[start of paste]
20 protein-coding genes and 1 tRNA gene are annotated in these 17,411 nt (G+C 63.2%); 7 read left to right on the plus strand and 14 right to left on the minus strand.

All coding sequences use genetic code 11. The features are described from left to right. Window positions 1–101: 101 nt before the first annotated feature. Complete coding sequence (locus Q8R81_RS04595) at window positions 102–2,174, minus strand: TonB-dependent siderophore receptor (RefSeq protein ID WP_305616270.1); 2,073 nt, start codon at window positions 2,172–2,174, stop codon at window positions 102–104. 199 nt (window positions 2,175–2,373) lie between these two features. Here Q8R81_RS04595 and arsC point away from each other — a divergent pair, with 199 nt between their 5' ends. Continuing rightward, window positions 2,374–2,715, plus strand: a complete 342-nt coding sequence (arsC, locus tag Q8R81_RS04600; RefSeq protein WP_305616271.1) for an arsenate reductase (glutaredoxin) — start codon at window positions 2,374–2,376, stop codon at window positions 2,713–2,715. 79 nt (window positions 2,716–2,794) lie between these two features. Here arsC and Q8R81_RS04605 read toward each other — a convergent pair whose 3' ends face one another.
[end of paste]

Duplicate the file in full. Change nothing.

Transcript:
20 protein-coding genes and 1 tRNA gene are annotated in these 17,411 nt (G+C 63.2%); 7 read left to right on the plus strand and 14 right to left on the minus strand.

All coding sequences use genetic code 11. The features are described from left to right. Window positions 1–101: 101 nt before the first annotated feature. Complete coding sequence (locus Q8R81_RS04595) at window positions 102–2,174, minus strand: TonB-dependent siderophore receptor (RefSeq protein ID WP_305616270.1); 2,073 nt, start codon at window positions 2,172–2,174, stop codon at window positions 102–104. 199 nt (window positions 2,175–2,373) lie between these two features. Here Q8R81_RS04595 and arsC point away from each other — a divergent pair, with 199 nt between their 5' ends. Continuing rightward, window positions 2,374–2,715, plus strand: a complete 342-nt coding sequence (arsC, locus tag Q8R81_RS04600; RefSeq protein WP_305616271.1) for an arsenate reductase (glutaredoxin) — start codon at window positions 2,374–2,376, stop codon at window positions 2,713–2,715. 79 nt (window positions 2,716–2,794) lie between these two features. Here arsC and Q8R81_RS04605 read toward each other — a convergent pair whose 3' ends face one another.